Michael Hill-Weld: NID in financial straits
In a recent Other Voices column, NID General Manager Remleh Scherzinger presented a financial picture that does not match reality or his statements to the NID board.
In addition, he misrepresented the openness of the NID 2020 budget process and the public’s role in it. We seek to correct the record.
Regarding the 2020 budget, Mr. Scherzinger said the budget was balanced by subsidizing the cost of delivery of water 30% using hydroelectric sales revenues or $13.4 million. In his column, he referred to this as “cannibalizing hydroelectric revenues.” The budget, also, relies on continuing to gut the district’s reserve funds. These are one-time funds that are not replenished by water rates, hydro sales or property taxes.
The erosion of the reserve funds over the last few years is one reason NID’s bond rating has gone from AAA in 2017 to AA currently.
The general manager boasts about the transparency of the NID budget development process. However, the reality is not what he portrayed. The budget was review at public committee meetings where good discussions took place. However, before the board could act on the budget, the general manager announced that it was out of balance by $9 million with expenditures far exceeding revenues. Rather than re-refer the budget back to the committees, he brought the revised budget to the board for consideration with just a few days for the board members and public to review it.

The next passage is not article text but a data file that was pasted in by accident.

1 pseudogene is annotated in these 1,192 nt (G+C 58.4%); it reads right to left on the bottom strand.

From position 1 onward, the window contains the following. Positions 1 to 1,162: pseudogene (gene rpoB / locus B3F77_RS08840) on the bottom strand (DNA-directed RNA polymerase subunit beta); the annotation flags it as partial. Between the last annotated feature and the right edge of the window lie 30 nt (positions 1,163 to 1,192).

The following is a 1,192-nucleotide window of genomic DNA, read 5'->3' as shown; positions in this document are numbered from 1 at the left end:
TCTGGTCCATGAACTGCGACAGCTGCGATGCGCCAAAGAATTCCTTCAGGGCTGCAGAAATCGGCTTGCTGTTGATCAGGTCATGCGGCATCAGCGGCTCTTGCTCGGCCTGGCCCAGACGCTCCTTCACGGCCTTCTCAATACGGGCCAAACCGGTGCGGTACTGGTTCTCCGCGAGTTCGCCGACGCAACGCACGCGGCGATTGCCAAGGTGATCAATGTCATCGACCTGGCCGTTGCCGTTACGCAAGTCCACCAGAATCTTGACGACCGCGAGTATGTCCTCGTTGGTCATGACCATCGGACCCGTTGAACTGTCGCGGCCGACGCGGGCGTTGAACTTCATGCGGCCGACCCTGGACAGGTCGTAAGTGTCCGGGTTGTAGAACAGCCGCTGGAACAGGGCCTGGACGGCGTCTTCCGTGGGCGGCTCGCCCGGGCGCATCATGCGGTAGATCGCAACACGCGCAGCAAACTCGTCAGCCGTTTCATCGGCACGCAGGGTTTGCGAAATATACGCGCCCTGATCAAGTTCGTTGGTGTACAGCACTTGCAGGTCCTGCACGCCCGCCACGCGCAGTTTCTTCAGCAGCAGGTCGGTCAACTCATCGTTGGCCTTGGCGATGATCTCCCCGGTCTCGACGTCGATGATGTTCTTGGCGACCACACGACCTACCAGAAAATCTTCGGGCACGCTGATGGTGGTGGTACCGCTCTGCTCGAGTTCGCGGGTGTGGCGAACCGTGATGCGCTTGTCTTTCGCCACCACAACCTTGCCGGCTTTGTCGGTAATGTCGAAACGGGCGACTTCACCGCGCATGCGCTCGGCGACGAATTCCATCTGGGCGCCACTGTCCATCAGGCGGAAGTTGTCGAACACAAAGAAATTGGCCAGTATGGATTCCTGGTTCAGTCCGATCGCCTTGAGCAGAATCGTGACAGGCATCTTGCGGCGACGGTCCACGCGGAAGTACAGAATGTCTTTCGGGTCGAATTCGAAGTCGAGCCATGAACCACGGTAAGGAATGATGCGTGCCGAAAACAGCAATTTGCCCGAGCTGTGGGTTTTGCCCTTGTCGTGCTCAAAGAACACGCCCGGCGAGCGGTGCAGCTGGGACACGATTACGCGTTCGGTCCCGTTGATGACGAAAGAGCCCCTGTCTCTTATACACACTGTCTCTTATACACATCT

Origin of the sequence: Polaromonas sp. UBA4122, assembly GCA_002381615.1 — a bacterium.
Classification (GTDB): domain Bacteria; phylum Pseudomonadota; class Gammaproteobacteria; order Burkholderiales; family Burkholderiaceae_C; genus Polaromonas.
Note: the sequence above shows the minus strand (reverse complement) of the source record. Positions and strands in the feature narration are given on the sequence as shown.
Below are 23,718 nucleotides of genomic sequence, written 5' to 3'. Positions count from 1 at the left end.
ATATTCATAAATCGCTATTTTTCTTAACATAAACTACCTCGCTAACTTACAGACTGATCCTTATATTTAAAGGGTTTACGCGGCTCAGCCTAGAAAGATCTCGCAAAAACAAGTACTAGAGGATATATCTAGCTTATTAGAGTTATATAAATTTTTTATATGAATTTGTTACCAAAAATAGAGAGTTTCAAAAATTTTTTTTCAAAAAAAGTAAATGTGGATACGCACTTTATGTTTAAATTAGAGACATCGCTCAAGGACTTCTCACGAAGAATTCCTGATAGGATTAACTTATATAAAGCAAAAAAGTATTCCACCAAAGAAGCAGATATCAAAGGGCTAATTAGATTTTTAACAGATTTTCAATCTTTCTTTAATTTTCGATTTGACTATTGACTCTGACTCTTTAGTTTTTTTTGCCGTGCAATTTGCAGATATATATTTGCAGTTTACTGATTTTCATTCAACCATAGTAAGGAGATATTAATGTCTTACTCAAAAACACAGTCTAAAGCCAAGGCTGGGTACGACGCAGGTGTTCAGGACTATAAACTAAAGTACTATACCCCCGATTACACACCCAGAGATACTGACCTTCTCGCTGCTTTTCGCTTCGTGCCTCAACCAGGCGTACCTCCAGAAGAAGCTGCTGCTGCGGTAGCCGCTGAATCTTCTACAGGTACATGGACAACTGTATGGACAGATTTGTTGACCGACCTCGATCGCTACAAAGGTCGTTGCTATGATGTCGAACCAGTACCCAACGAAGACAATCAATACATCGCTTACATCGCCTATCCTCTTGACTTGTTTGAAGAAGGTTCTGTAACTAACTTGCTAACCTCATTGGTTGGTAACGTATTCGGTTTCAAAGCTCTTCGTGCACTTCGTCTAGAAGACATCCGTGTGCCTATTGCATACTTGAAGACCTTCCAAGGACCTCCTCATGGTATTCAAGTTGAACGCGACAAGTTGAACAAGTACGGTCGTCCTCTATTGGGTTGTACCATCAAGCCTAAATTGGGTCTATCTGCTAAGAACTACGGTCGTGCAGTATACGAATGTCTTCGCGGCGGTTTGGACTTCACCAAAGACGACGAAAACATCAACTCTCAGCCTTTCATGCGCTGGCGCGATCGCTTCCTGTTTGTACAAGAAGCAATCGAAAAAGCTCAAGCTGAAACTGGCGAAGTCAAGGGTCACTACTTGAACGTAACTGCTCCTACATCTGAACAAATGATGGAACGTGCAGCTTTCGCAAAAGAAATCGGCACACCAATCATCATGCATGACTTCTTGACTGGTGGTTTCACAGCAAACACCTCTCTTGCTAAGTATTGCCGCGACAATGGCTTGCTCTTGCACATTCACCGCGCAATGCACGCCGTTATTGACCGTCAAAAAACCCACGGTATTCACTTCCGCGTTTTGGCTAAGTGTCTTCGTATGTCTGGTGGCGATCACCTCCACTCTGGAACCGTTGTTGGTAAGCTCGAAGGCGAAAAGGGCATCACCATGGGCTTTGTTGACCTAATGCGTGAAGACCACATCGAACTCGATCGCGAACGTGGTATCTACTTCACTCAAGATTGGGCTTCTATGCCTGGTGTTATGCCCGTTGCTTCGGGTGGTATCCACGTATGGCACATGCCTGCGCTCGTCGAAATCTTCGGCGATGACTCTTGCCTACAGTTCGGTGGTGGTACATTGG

When Director Laura Peters asked that final action be postponed in order to allow more time for review, she was shut down due to the “urgency” of adoption. Adequate review time is a critical component of transparency.
Mr. Scherzinger accuses members of the public of “attacking the District.” This simply is not true. Members of the public use the public comment portion of board meetings to provide valuable information and insights to the board and to ask questions concerning the core services of the district. They are informed and constructive. Their behavior is appropriate and in strict conformance with NID’s own policies concerning public participation. (If you have any doubt, go to the NID website to view recording of past meetings.)
We, too, desire a constructive dialog and will continue to provide thoughtful input and to ask challenging questions important to the future of NID and all of its customers.
We encourage residents of the district to see for themselves how the district is managed and what financial straits the district is in by attending the bi-monthly board meetings and monthly committee meetings. In addition, we urge you to contact your NID director and share your thoughts on water rates and other issues that directly impact you.
Michael Hill-Weld lives in Nevada City.
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